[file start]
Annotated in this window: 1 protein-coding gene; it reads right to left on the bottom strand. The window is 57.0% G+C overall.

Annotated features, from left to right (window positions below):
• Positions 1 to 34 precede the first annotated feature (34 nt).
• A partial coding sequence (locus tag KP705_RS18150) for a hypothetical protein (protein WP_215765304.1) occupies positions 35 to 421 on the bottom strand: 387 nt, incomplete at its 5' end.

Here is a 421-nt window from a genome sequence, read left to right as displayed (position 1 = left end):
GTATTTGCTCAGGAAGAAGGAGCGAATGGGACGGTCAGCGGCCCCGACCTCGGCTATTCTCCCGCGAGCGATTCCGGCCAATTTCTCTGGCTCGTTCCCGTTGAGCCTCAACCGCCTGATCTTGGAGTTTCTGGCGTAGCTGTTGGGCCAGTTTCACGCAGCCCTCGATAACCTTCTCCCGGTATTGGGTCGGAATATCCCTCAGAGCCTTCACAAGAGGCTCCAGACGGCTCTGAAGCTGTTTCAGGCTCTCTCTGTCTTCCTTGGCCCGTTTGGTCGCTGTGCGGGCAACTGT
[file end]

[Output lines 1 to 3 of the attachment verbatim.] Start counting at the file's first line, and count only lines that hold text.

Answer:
Annotated in this window: 1 protein-coding gene; it reads right to left on the bottom strand. The window is 57.0% G+C overall.

Annotated features, from left to right (window positions below):
• Positions 1 to 34 precede the first annotated feature (34 nt).